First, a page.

Saturday, April 13, 2024


Illinois Heritage, November–December 2021

Illinois Heritage, November–December 2021
Elaine Evans

Illinois Heritage, November–December 2021

Volume 24, Number 46

In this issue of Illinois Heritage we explore the “Badger Huts” of Jo Daviess County, the destruction of an elegant Italianate farm house in Springfield, the remarkable career of author and editor William Maxwell, Ottawa’s tent colony for the treatment of tuberculosis patients, the elegant art of Christia M. Reade, Joseph Harker’s ascent from the coal mines of southern Illinois to the presidency of the Illinois Woman’s College in Jacksonville, and so much more, including several newly installed historical markers around the state.

If you haven’t already done so, now is the time to renew your ISHS membership. In the coming weeks you will be receiving reminders in the mail from the University of Illinois Press, which handles our subscription and membership renewals. Early renewals help cut down on costs and give us a leg up on the new year. Thanks to all of you who have already sent in your renewals. We look forward to hearing from you in 2022.

William Furry
Executive Director

Previous Article The Mysterious Bard of Sangamo: Early Illinois poet brought to life in new video production
Next Article Madison County Historical Society Recognized as Illinois Centennial Organization
1995 Rate this article:
No rating
Table of Contents


  • To our readers
  • President’s messdage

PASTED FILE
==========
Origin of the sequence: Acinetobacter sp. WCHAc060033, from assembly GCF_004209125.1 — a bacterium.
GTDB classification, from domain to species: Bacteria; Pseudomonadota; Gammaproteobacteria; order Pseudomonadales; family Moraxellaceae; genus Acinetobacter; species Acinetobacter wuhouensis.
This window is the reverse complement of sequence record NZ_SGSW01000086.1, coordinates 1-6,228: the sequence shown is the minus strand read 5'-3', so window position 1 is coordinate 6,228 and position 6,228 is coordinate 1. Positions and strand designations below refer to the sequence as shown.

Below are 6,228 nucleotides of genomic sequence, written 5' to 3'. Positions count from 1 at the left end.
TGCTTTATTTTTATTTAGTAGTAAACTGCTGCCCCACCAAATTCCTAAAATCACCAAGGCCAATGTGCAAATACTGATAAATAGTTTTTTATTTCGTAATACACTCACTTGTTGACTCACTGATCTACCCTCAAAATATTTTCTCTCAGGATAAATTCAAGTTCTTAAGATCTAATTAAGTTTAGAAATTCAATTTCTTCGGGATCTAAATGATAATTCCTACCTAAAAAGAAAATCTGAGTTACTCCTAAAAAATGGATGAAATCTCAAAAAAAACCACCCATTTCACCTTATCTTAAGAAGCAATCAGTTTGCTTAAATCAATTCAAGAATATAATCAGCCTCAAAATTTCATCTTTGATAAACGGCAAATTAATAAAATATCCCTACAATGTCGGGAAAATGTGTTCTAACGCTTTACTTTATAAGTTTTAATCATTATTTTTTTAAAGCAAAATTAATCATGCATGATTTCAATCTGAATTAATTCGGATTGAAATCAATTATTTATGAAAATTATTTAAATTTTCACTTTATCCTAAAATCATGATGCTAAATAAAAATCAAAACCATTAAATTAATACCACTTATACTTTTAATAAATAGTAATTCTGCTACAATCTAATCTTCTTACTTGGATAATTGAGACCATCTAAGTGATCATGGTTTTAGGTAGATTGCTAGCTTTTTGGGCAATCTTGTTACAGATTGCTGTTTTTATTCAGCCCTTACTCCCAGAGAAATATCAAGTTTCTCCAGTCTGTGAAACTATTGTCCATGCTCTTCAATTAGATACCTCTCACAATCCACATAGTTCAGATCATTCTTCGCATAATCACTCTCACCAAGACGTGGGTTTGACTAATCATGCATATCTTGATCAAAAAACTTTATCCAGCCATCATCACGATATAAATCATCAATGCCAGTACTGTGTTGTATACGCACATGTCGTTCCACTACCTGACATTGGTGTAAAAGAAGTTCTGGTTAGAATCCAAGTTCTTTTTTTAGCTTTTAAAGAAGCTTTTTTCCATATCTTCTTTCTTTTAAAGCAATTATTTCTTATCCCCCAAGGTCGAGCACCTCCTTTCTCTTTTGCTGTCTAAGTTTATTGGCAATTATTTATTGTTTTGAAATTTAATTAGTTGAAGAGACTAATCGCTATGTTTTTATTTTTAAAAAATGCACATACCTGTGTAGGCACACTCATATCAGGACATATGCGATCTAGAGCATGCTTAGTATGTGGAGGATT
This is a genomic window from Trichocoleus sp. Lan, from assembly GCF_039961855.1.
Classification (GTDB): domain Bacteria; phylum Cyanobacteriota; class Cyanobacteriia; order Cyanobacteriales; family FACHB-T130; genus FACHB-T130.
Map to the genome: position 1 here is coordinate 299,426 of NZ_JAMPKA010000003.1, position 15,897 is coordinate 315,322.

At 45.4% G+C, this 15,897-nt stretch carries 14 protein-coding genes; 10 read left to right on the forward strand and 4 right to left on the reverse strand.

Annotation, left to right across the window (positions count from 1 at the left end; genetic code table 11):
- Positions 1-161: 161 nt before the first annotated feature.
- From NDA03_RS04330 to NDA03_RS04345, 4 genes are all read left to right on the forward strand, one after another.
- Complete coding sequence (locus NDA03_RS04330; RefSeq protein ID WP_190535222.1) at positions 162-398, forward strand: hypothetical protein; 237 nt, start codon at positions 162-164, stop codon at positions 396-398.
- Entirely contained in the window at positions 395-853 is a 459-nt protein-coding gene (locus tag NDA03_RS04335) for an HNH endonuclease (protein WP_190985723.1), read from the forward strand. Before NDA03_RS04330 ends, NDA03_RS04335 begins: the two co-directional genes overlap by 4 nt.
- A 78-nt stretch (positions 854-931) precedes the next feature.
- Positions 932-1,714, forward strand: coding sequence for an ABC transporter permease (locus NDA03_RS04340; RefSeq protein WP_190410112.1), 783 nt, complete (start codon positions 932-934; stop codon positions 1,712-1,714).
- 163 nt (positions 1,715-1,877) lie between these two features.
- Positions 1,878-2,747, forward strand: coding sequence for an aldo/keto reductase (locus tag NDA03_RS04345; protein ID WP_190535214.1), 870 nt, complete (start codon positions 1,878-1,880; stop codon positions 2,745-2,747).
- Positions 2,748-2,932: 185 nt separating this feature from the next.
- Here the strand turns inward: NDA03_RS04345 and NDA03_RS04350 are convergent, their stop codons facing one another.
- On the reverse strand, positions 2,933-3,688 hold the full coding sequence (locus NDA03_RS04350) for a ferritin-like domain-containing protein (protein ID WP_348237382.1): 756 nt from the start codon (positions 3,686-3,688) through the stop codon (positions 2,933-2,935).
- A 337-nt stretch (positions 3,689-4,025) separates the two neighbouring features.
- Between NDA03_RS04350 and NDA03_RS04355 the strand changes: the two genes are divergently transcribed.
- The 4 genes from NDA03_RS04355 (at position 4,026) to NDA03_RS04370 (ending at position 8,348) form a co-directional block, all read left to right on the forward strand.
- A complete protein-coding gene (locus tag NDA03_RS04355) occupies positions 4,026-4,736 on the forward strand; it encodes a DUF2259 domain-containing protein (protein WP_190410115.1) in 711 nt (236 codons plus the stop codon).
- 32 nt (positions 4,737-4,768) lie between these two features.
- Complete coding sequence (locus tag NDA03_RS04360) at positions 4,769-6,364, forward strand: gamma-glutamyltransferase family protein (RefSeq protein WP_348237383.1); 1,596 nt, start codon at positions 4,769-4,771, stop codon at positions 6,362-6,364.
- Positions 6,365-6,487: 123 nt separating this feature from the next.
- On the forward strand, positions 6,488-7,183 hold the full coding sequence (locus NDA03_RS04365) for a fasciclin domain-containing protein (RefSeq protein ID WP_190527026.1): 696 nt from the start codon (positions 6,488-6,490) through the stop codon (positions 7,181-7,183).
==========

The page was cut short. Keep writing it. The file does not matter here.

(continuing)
• ISHS News and letters
  • The Lincoln Collector
  • The honor roll


  • Forgotten Voices from Illinois history: William Maxwell (Sample Article)
  • Illinois Women Artists series, #48: Christia M. Reade
  • Preservation: Historic Leland farmhouse demolished
  • Badger huts in the old lead mine district
  • Historic headlines: Illinois Statehood Day
  • Fall harvest: Heritage contributors share their pics of the season
  • ‘Call me Joe’: A transformative priest and his campus ministry
  • The Bettie Stuart Institute
  • Ottawa’s tent colony: Fighting the scourge of tuberculosis in the upper Illinois River valley
  • New ISHS marker dedications (Sample Article)


‘I gave my services willingly’

On the cover

Lincoln’s New Salem State Historic Site interpreter Ron Howells gives young Abram “Abe” Thompson a lesson in apple butter production during a recent fall festival. Young Abe was born at New Salem two years ago, the first child born in New Salem in more than 170 years.
--Photo by William Furry

Issue Price$10.00

Please login or register to post comments.

Illinois State Historical Society   |   Strawbridge-Shepherd House   |   PO Box 1800   |   Springfield, IL 62705-1800

Terms Of UsePrivacy StatementCopyright 2024 by Illinois State Historical Society
Back To Top